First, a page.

Monday, March 28, 2011

Second Department Makes Rare Admission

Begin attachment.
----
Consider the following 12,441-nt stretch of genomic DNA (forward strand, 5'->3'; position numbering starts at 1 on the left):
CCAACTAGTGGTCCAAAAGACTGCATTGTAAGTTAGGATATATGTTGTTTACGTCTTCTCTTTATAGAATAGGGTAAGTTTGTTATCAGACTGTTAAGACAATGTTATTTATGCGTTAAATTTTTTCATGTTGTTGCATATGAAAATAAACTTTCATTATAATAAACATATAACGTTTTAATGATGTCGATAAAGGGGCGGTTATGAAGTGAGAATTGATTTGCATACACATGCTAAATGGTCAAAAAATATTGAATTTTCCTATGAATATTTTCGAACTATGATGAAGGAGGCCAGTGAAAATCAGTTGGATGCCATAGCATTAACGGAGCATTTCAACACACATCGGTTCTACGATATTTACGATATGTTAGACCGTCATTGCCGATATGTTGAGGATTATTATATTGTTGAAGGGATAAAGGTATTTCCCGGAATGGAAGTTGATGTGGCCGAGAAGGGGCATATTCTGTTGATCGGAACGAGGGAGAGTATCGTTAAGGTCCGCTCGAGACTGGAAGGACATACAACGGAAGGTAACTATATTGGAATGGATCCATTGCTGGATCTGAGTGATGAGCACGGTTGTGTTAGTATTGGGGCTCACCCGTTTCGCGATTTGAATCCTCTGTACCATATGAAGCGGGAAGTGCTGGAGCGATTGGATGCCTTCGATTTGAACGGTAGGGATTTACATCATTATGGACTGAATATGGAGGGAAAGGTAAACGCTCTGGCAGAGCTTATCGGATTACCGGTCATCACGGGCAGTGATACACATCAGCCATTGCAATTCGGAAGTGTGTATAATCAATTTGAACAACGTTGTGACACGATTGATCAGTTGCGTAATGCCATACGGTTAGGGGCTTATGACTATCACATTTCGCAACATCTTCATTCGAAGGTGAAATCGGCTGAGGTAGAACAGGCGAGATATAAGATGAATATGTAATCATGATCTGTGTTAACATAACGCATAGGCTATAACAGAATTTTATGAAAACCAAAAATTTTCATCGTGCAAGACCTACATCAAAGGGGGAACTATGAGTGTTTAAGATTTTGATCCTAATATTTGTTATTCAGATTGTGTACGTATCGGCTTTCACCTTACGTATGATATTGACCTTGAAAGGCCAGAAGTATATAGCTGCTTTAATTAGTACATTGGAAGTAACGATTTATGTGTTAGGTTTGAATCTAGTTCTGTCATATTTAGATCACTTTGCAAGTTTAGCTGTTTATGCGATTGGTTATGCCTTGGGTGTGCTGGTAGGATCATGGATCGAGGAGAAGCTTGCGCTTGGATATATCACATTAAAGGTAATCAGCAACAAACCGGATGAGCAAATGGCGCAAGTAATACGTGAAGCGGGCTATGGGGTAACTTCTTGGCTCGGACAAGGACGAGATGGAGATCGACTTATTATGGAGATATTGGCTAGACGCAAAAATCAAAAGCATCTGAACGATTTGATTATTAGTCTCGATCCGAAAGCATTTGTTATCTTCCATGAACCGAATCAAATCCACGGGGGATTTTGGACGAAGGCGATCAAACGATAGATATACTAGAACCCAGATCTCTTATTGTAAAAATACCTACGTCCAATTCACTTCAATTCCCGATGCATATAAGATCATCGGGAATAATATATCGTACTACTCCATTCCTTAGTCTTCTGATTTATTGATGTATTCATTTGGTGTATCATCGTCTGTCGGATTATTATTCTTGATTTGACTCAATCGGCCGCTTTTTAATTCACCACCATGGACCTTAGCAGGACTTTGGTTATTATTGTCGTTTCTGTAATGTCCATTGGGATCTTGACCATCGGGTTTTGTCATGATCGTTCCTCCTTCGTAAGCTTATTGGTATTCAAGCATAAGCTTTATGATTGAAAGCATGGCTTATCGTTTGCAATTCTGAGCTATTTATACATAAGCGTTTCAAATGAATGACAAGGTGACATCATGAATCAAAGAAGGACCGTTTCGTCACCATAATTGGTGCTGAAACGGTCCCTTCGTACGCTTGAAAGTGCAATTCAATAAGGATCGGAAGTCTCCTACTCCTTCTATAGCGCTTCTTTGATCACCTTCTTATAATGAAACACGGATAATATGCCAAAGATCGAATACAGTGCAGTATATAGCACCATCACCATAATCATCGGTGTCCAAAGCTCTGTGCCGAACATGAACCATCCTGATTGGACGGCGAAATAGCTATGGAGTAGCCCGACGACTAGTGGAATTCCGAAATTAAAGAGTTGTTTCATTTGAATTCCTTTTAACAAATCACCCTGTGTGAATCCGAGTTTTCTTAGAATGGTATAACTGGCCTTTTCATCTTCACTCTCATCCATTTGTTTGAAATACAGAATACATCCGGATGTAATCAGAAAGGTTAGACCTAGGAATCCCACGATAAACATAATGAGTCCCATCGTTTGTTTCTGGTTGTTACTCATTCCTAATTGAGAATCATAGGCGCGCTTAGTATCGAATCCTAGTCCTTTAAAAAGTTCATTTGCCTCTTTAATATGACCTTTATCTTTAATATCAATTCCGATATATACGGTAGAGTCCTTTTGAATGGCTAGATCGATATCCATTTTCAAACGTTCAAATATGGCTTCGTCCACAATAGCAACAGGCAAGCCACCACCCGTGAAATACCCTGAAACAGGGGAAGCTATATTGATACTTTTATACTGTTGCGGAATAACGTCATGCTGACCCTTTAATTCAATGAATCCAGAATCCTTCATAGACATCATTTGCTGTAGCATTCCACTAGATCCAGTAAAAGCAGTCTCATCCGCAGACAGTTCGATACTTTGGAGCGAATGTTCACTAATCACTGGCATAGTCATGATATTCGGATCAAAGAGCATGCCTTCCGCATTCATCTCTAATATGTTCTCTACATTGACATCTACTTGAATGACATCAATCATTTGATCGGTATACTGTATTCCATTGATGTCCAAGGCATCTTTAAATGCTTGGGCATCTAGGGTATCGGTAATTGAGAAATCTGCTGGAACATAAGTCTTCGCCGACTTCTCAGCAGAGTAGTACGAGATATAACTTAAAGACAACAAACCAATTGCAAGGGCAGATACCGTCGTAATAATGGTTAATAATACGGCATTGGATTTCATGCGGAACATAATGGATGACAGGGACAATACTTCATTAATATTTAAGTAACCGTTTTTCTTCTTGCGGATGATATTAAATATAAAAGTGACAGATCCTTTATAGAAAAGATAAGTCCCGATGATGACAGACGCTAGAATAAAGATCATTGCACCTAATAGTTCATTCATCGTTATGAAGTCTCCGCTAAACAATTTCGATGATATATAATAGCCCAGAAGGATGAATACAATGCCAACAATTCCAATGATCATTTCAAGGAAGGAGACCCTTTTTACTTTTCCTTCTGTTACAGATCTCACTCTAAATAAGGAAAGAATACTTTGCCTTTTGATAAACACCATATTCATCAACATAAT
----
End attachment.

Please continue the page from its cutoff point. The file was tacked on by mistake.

In Stukas v. Streiter, the Second Department made a rare admission that its decisions related to a plaintiff's burden in opposition to a motion for summary judgment in medical malpractice cases "lacked a precise consistency."  In Stukas, the defendant moved for summary judgment, making a prima facie case that it did not depart from standard and accepted practices. In response the plaintiff attempted to raise a question of fact on that issue, but did not address the issue of causation.  At issue on appeal was whether the plaintiff was required to address causation, even though the defendant had not raised it in its motion.  The Appellate Division held that despite many of its own cases stating or implying to the contrary, a nonmoving party is not required to raise a triable issue of fact when the moving party has not addressed the issue.  

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